All this I described above happens by chapter ten or so and you can just imagine how bad can it get in the remaining 100 chapters.
There is even a lame attempt to romance thrown in at the end of the story. After all, you can't have the girl not falling in love with the hero.
I could go on and on over the multiple problems this story has but, basically, I would be copying verbatim the entire novel.
My recommendation: if you have the opportunity to read this book, let it pass.
on June 28, 2012
As a disclaimer, I chose this book because it happened to be free on my Kindle this month, and thought I'd give it a try.
For the price I paid, it was certainly worth it. The action (and that's all it primarily consists of) flows smoothly, unencumbered by anything like character development, introspection or depth. This book is for pure adrenaline, and written for those with a remarkable ability to suspend disbelief. Also, being only semi-literate might help, given the amount of typos, awkward sentence structure and overlooked mistakes in editing- not necessarily the author's fault, since he should fire his editor.
The plot centers around a Ms. Lindsay Hammond, targetted by a death-row inmate who puts a bounty on her head to the tune of $500 million while on national television. The caveat? She must be dead within 72 hours- before he dies by lethal injection. Enter Ryan Archer, disgraced FBI agent who is now contracted by them to protect Ms. Hammond (you know, because the FBI has NO assets or manpower to do it themselves). Armed only with a Beretta 9mm and a mean disposition, Archer defends her against the hordes of criminals coming after her. After several dumb mistakes and nearly constant hysteria from the women he was sent to protect, you almost wish he'd turn the Beretta on her... Not that he's that bright himself. My favorite part was when he was stalking 10 ex-marines and taking them out one by one... with that freakin' loud Beretta, all the while giving the serious weaponry he collected from the bodies to other allies. You almost expected some sort of love scene between him and the Beretta at some point.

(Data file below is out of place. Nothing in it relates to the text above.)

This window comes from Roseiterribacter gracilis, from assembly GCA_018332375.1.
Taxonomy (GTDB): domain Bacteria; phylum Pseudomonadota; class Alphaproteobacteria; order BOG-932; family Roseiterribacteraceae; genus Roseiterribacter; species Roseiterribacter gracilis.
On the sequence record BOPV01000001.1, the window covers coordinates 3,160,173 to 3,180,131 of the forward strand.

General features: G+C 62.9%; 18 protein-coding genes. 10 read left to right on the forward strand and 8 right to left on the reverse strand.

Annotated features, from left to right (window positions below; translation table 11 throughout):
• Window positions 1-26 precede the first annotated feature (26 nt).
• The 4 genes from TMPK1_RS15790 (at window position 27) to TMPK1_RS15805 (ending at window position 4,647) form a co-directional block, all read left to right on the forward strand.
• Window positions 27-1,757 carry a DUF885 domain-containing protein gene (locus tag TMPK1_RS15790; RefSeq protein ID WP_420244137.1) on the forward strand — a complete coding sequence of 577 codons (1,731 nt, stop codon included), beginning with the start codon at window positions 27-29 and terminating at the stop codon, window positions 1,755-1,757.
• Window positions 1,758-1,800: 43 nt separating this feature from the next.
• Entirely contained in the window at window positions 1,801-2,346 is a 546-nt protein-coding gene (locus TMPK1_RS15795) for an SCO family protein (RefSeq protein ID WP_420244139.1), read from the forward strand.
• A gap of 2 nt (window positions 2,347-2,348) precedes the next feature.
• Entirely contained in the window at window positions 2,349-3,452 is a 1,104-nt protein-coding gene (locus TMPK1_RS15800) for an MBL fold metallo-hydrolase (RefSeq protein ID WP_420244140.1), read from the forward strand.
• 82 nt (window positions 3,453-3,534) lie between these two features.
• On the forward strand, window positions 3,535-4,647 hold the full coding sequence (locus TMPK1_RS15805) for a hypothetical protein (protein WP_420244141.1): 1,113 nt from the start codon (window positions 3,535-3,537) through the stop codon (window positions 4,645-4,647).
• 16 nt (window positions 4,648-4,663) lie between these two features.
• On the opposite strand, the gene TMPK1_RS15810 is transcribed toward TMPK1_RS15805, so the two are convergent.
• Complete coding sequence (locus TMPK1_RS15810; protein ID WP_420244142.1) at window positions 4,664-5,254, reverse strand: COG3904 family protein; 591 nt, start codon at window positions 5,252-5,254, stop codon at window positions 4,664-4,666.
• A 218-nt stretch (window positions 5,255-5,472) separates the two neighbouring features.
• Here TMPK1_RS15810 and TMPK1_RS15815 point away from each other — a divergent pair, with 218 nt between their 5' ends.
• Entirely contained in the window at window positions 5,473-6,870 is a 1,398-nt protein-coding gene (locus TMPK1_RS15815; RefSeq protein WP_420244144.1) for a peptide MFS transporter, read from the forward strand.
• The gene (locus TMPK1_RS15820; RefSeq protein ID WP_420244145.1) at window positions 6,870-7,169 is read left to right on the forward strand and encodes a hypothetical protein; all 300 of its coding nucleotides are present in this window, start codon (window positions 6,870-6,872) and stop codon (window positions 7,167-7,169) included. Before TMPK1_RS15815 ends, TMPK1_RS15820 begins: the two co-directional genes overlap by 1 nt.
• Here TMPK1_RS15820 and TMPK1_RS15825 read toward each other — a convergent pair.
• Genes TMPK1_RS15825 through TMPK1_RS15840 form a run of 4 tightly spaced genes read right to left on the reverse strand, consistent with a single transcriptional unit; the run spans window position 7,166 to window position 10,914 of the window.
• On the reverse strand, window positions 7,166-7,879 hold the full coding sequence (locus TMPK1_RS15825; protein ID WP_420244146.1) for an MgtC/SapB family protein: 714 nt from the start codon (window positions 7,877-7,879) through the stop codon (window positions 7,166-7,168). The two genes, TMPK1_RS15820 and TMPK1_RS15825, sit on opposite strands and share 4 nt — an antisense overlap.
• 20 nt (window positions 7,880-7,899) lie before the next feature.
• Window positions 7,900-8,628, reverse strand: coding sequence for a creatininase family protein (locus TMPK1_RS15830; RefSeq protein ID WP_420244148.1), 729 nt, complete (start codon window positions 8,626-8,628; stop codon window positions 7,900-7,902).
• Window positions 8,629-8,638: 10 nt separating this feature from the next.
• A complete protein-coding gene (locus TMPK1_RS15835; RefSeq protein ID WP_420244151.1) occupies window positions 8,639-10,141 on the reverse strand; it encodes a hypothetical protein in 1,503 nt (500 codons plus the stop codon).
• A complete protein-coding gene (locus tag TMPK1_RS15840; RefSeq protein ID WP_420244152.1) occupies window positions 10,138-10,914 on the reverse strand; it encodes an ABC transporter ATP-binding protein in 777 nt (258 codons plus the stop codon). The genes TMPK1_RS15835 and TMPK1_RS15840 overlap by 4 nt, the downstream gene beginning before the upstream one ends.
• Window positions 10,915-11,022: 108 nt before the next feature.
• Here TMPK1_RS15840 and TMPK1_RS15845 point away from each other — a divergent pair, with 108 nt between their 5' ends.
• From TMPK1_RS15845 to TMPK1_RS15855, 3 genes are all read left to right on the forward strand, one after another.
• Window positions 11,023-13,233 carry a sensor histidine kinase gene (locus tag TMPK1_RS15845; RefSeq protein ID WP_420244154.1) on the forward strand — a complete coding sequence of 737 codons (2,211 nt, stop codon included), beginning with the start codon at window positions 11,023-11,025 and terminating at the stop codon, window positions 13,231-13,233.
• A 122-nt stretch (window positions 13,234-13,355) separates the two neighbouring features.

There are some almost interesting characters in here- but the antagonist is the only one who has a readable agenda and an- almost- completely developed character. The remainder of the characters, Archer and Hammond included, could easily be dumped into any dime-store thriller with no noticeable disruption. He's the typical existential code anti-hero, she the spunky victim with backbone (and shrill voice)- and everyone else is avaricious, 2-dimensional and drawn in cariacture form.
All that being said, it certainly is paced right, however, and is an enjoyable, mindless read for when you want to tune out from the world (perfect for commutes). If your expectations are low, and you can get it at the right price, why not?